Road Journals Blog—He had me with his giant American basswood, Ponderosa Pine, and red maples. “He” being the long-deceased farm machinery magnate and gentleman rancher Bradford Brinton. Brinton died in 1936, only 13 years after he bought the Quarter Circle A Ranch outside of Sheridan from Scotsman William Moncreiffe.
Despite spending only several months a year at this ranch, Brinton managed to make the place pretty special. There is the landscaping, of course, which didn’t mature in time for him to truly reap the benefits. (Today’s giant lindens are yesterday’s saplings.
There is also his eclectic collection of, well, almost everything in the ranch house. The house, with the exception of pink walls in the dining room, is almost exactly as it was the day he died. (Credit his younger sister Helen with the pink dining room.)
Wanting to honor her brother’s memory, Helen Brinton’s will established the Bradford Brinton Memorial & Museum in 1960; it opened to the public in 1961. This year, of course, is its 50th anniversary.
Brinton was a collector’s collector, amassing everything from historic documents to paintings, sculptures, antique religious texts, and even a lock of Robert Louis Stevenson’s hair. His collection includes more 5,000 books, among which is a sub-collection of nature texts with original illustrations by Audubon and Rick Brashers. (If you ask museum staff in advance, they’ll put on white cotton gloves and pull one of these books from the stacks in Brinton’s library.)
Among Brinton’s paintings and sculptures are works by Charlie Russell, Frederic Remington, Frank Tenney Johnson, Edward Borein and, lest you begin to think it’s all western-themed, a George Bellows lithograph of a Dempsey/Firpo boxing match.
Tucked in a corner of Brinton’s library are miniature wax portraits of Ben Franklin and English novelist Henry Fielding by Italian artist Jean-Baptist Nini. It’s one of the few portraits for which Franklin ever sat—and it’s in a corner of a personal library in the Wyoming desert.
It’s no wonder the Memorial & Museum won the 2010 Wyoming Governor’s Arts Award.
Walking through Brinton’s home shows that every room has treasures equal to the Ben Franklin mini. In a parlor adjacent to Brinton’s bedroom—which is accessed via a hallway with walls covered in hand-painted wallpaper—is a document signed by George Washington, an original Lincoln letter, and a land indenture agreement on parchment paper signed by William Penn in 1681.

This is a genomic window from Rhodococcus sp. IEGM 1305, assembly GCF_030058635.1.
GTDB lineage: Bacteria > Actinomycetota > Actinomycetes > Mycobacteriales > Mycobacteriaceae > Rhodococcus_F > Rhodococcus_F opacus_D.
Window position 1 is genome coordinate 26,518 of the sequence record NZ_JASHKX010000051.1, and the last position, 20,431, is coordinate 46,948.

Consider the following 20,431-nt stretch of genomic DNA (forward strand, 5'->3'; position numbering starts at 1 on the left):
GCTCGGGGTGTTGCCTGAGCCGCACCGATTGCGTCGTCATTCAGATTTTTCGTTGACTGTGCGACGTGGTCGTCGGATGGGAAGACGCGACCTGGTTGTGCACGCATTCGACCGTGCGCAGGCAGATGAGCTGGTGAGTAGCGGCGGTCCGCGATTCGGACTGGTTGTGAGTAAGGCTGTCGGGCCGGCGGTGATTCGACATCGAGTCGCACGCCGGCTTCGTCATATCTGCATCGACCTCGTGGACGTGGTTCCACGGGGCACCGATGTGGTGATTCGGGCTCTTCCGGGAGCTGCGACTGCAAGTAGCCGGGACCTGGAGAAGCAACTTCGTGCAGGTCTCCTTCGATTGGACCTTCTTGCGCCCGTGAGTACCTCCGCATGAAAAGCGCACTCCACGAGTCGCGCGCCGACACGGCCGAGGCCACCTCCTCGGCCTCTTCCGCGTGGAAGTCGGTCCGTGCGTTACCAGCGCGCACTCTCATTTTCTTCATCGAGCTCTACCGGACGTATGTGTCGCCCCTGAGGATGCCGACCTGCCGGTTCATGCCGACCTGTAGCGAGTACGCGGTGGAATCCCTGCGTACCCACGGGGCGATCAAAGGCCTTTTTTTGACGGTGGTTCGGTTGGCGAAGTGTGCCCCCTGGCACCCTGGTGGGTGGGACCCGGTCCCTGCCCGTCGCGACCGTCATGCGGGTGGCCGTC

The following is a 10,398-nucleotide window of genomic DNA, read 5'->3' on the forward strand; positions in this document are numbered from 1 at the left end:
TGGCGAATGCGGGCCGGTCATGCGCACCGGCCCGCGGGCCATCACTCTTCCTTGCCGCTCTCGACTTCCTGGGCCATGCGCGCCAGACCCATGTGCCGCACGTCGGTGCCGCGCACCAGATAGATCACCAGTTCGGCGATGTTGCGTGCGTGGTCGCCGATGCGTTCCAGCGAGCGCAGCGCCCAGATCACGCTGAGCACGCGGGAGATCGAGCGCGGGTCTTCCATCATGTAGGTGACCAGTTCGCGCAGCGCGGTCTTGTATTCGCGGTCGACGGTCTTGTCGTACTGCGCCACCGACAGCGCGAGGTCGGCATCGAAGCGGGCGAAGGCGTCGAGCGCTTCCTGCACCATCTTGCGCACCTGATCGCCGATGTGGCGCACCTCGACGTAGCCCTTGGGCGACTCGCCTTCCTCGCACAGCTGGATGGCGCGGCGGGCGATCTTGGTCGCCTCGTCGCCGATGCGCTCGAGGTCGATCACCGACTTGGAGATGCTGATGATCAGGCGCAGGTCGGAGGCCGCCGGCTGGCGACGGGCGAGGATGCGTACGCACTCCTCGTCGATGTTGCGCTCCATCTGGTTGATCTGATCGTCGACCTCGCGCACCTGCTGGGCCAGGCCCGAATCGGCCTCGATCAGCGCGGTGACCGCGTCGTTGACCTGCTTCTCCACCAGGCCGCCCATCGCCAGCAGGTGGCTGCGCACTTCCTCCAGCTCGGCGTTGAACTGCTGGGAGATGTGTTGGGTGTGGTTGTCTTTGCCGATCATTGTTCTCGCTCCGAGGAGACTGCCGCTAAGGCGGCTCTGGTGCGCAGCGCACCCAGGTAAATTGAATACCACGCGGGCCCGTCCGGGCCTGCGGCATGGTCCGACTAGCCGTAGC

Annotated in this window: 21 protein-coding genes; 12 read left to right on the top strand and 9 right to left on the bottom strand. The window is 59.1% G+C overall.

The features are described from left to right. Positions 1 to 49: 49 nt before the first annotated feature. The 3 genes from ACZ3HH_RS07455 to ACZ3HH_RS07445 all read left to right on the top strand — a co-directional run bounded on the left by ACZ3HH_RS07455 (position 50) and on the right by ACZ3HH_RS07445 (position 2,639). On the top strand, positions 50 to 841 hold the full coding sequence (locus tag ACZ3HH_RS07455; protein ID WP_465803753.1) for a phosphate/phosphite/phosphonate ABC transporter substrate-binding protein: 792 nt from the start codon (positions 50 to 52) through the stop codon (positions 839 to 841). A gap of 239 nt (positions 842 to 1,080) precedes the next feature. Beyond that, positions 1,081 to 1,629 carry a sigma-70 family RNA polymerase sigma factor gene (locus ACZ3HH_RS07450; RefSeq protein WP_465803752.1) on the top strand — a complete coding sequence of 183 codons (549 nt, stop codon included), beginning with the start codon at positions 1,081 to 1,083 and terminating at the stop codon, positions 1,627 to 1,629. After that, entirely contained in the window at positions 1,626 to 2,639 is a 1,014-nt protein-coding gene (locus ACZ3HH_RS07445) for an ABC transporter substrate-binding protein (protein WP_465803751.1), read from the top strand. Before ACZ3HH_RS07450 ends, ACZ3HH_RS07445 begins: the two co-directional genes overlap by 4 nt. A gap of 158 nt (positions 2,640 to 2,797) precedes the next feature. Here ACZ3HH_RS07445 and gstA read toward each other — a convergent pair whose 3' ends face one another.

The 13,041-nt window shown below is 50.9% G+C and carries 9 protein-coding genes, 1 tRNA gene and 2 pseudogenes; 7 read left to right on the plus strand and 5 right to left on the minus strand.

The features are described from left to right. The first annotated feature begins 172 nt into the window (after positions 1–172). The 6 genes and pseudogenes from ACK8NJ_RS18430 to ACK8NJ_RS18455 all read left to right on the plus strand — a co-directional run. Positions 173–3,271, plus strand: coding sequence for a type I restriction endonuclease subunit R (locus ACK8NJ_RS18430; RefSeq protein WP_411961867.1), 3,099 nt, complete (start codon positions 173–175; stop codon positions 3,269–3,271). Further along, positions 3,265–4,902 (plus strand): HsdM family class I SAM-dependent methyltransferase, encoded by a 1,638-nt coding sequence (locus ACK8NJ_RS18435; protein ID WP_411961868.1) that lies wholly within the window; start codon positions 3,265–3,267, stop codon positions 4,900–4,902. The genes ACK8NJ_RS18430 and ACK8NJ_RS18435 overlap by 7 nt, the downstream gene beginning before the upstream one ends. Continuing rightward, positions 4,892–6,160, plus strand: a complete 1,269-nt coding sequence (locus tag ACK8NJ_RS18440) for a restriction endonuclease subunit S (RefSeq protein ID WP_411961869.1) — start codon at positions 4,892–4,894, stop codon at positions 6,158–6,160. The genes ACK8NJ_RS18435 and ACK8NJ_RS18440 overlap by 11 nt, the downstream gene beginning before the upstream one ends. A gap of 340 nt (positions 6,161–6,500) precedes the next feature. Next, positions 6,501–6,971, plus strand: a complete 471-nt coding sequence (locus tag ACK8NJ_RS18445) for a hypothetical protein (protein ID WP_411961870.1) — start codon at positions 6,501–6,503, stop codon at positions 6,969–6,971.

Hidden among all these “biggies” is a little—relatively speaking—personal letter of thanks to Brinton by playwright Thornton Wilder (“Our Town”). Wilder, then an undergrad at Yale, was thanking the collector for supporting a playwriting competition at the university. Thornton won the award. (Brinton himself graduated from Yale with a degree in engineering in 1904.)
In addition to the permanent collection, which includes everything Brinton himself collected, there is a small gallery that does rotating shows. Summer 2011’s big shows includes works by Arizonans Allan Mardon & Ted Larsen—A Sharper View of the West (May 21 – Sept. 5)—and Observations, Interpretations and Imaginings (Sept. 10 – Oct. 30) with sculptures by Cody artist Linda Raynolds and paintings by Laramie artist Jon Madsen.
Underneath it all, the land itself is a work of art, with animals from black bears to bobcats, coyotes, porcupines, mountain lions, minks, beavers, and badgers scurrying about—they’re more regular visitors than full-time residents—and Little Goose Creek bisecting the 600-acre property. Pack a picnic and, after touring the residence, plop yourself under a giant Ponderosa or next to a lilac bush and rest, just as a gentleman would.
The Memorial & Museum is open daily 10 a.m. – 4 p.m. from May 21 – Sept. 5 with the exception of Sundays, when it opens at noon. From Sept. 10 – Oct. 30, the museum is closed Mon. – Wed. and open 10 a.m. – 4 p.m. Thurs. – Sat. and noon to 4 p.m. Sundays. Admission is $4 for an adult and $3 for seniors (over 62) and students (13 and over). Kids 12 and under are free.
This blog post was first published in October 2011. Some facts may have aged gracelessly. Please call ahead to verify information.